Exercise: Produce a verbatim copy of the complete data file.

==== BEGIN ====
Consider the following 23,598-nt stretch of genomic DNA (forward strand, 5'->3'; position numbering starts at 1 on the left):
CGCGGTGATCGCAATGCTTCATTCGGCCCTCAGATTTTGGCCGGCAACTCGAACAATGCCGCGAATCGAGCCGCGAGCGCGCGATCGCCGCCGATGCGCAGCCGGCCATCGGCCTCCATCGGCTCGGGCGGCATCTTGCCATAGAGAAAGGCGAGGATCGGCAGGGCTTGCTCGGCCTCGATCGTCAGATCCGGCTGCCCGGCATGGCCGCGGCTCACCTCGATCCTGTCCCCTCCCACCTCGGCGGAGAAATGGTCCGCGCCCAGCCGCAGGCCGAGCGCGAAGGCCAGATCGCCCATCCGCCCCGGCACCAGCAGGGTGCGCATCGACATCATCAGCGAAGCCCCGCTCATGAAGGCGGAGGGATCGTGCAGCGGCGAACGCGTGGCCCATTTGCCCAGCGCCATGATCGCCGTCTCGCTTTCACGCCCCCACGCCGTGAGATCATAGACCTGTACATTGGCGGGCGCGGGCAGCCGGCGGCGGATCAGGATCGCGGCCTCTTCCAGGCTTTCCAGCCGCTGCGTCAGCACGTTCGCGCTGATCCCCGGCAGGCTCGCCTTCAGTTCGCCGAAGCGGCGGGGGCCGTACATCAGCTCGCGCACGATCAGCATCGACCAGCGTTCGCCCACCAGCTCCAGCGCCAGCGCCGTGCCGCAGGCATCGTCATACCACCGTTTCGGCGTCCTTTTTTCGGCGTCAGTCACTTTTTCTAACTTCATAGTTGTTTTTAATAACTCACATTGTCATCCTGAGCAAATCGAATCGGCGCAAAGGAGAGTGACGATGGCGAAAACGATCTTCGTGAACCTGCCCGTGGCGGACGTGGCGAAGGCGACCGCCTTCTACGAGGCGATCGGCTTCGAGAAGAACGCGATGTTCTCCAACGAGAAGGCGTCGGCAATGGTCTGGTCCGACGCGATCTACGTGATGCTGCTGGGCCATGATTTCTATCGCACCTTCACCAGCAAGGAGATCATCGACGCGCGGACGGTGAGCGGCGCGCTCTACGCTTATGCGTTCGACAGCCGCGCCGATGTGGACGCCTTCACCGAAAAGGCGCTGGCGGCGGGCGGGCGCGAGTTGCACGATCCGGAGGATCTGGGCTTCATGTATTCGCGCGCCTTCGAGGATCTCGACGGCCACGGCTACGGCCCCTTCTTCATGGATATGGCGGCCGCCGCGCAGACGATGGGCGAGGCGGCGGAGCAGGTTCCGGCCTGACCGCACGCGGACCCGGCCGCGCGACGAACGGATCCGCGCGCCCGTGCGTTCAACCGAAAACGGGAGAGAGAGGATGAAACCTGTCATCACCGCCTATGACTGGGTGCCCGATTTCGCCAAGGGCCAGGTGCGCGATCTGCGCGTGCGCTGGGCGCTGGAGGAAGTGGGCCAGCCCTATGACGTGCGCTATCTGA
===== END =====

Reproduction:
Consider the following 23,598-nt stretch of genomic DNA (forward strand, 5'->3'; position numbering starts at 1 on the left):
CGCGGTGATCGCAATGCTTCATTCGGCCCTCAGATTTTGGCCGGCAACTCGAACAATGCCGCGAATCGAGCCGCGAGCGCGCGATCGCCGCCGATGCGCAGCCGGCCATCGGCCTCCATCGGCTCGGGCGGCATCTTGCCATAGAGAAAGGCGAGGATCGGCAGGGCTTGCTCGGCCTCGATCGTCAGATCCGGCTGCCCGGCATGGCCGCGGCTCACCTCGATCCTGTCCCCTCCCACCTCGGCGGAGAAATGGTCCGCGCCCAGCCGCAGGCCGAGCGCGAAGGCCAGATCGCCCATCCGCCCCGGCACCAGCAGGGTGCGCATCGACATCATCAGCGAAGCCCCGCTCATGAAGGCGGAGGGATCGTGCAGCGGCGAACGCGTGGCCCATTTGCCCAGCGCCATGATCGCCGTCTCGCTTTCACGCCCCCACGCCGTGAGATCATAGACCTGTACATTGGCGGGCGCGGGCAGCCGGCGGCGGATCAGGATCGCGGCCTCTTCCAGGCTTTCCAGCCGCTGCGTCAGCACGTTCGCGCTGATCCCCGGCAGGCTCGCCTTCAGTTCGCCGAAGCGGCGGGGGCCGTACATCAGCTCGCGCACGATCAGCATCGACCAGCGTTCGCCCACCAGCTCCAGCGCCAGCGCCGTGCCGCAGGCATCGTCATACCACCGTTTCGGCGTCCTTTTTTCGGCGTCAGTCACTTTTTCTAACTTCATAGTTGTTTTTAATAACTCACATTGTCATCCTGAGCAAATCGAATCGGCGCAAAGGAGAGTGACGATGGCGAAAACGATCTTCGTGAACCTGCCCGTGGCGGACGTGGCGAAGGCGACCGCCTTCTACGAGGCGATCGGCTTCGAGAAGAACGCGATGTTCTCCAACGAGAAGGCGTCGGCAATGGTCTGGTCCGACGCGATCTACGTGATGCTGCTGGGCCATGATTTCTATCGCACCTTCACCAGCAAGGAGATCATCGACGCGCGGACGGTGAGCGGCGCGCTCTACGCTTATGCGTTCGACAGCCGCGCCGATGTGGACGCCTTCACCGAAAAGGCGCTGGCGGCGGGCGGGCGCGAGTTGCACGATCCGGAGGATCTGGGCTTCATGTATTCGCGCGCCTTCGAGGATCTCGACGGCCACGGCTACGGCCCCTTCTTCATGGATATGGCGGCCGCCGCGCAGACGATGGGCGAGGCGGCGGAGCAGGTTCCGGCCTGACCGCACGCGGACCCGGCCGCGCGACGAACGGATCCGCGCGCCCGTGCGTTCAACCGAAAACGGGAGAGAGAGGATGAAACCTGTCATCACCGCCTATGACTGGGTGCCCGATTTCGCCAAGGGCCAGGTGCGCGATCTGCGCGTGCGCTGGGCGCTGGAGGAAGTGGGCCAGCCCTATGACGTGCGCTATCTGA